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The Cinematic Experience: The Digital Age of Cinema Cameras
Films are cameras and cameras are films. The real life in cinema had been nothing sans the “reel”. Here’s a quick homage to the shutter bug and a quick look at its transformation from the yesteryears to the digital figurine that it stands as today.
Cameras, Dating Back to 1999
In 1999, the American film ‘Bugsy’ became a part in a revolutionary step as it was the first film to be used for the demonstration of a digital camera.
June the 19th same year, film production house ‘Lucas Films’ with film distributors and film studios ‘20th Century Fox’ showcased ‘Star Wars: Episode I – The Phantom Menace’ as the first motion picture theatrically exhibited as ‘digital cinema’ using a Pluto digital storage system in the D-5 compression format.
The World Changed from then On.
As the 2000’s approached, cinema had seen a world of change take place during its very beginning. Theatres across the world were equipped to display digital cinema. New video formats were being introduced with companies constructing new and technologically advanced movie cameras.
Back in the 20th Century, the world of camera lenses jumped leaps with many lens makers such as ‘Carl Zeiss’, ‘Thomas Cooke’ and ‘ARRI’ constructing innovative digital lenses for photography and videography in various fields. In motion pictures these lenses helped push the technological boundaries of the then established film-stock cameras.
These film-stock cameras were the patent cameras of the time and with constantly improving sound recording and editing techniques, the photography of the movie camera was still used on the film strips.
These film cameras had laid the foundation of camera ‘frame-rate’ and ‘aspect ratios’ which is still in use even in the digital formats.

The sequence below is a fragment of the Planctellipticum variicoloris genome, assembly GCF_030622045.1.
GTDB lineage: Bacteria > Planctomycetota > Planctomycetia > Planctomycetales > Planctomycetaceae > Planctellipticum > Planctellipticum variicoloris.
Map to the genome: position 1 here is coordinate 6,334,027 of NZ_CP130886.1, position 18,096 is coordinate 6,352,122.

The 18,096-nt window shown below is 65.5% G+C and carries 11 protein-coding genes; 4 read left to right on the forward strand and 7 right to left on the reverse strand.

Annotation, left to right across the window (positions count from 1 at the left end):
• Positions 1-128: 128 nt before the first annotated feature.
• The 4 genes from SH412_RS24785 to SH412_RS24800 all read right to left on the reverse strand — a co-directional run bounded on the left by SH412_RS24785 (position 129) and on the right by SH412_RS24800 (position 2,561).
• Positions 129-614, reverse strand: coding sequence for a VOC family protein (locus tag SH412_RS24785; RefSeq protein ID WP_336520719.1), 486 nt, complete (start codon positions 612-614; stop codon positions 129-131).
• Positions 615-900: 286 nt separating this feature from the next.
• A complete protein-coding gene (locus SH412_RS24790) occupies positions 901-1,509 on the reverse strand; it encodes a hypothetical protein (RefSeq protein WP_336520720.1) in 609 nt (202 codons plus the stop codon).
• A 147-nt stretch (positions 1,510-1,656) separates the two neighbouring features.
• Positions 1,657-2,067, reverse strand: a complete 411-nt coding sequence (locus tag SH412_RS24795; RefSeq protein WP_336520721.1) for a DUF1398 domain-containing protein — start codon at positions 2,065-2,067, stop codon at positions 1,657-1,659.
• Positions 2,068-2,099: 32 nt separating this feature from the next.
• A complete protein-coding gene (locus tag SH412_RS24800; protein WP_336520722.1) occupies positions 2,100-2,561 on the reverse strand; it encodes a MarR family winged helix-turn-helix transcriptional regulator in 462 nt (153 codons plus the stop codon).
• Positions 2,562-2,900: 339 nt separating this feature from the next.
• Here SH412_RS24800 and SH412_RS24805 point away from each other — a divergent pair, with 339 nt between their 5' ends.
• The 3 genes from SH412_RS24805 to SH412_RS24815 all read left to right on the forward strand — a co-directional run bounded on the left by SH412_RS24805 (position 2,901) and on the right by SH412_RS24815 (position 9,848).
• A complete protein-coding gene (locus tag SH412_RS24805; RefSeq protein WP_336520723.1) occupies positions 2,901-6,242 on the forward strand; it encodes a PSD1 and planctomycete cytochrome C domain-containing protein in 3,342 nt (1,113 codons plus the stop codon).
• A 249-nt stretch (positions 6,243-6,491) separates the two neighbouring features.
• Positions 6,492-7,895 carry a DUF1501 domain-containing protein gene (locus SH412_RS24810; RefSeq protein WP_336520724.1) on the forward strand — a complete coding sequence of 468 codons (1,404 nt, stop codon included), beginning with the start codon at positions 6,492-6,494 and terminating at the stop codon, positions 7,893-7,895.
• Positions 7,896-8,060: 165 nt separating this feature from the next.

With the introduction of digital cameras, the working and production of a film had been changed with cinematographers adjusting to the formats and mechanisms of these new cameras. These cameras had lesser trouble to function with everything becoming digitally-instructed on the machines which proved a better alternative than the hassle of travelling with endless film-stock.
Movies had morphed from the ‘physical’ film-strips onto the‘digital’ storage which proved rather useful.
DSLRs and DMPCs
Today, videography and photography have intertwined each other into small, compact and easily-mobile cameras with companies like Canon, Sony and Nikon spearheading the digital camera age with their (digital) single-lens reflex cameras or the DSLRs.
The DSLRs area a much faster and user friendly tool compared to any other kind of digital cameras or even photographic film (strip) cameras.
Where DSLRs are a perfect fit for photography, its video format lack the high quality cinematography that the Digital Motion Picture Camera provides.
Although heavier and more complicated in construction compared to the DSLR, the digital motion picture cameras provide the highest quality possible.
Digital Camera makers such as ARRI, Panavision and Sony lead the path with their own constructed cameras, being used worldwide, providing video resolutions reaching up to 2,000 and 4,000 pixels.
The high-speed digital camera manufacturing company Vision Research produces cameras marketed under the ‘Phantom’ brand which is the leader in slow-motion videography capturing motion as high as 5,000 frames/ second.
With new and innovative techniques and machinery emerging through the times in rapid fashion, film-making is in its brand new skin. Hence the possibilities are endless.
Which is your favourite digital camera today?
Like to Know More About the History of Cinema Cameras? Check out this Quick Video.
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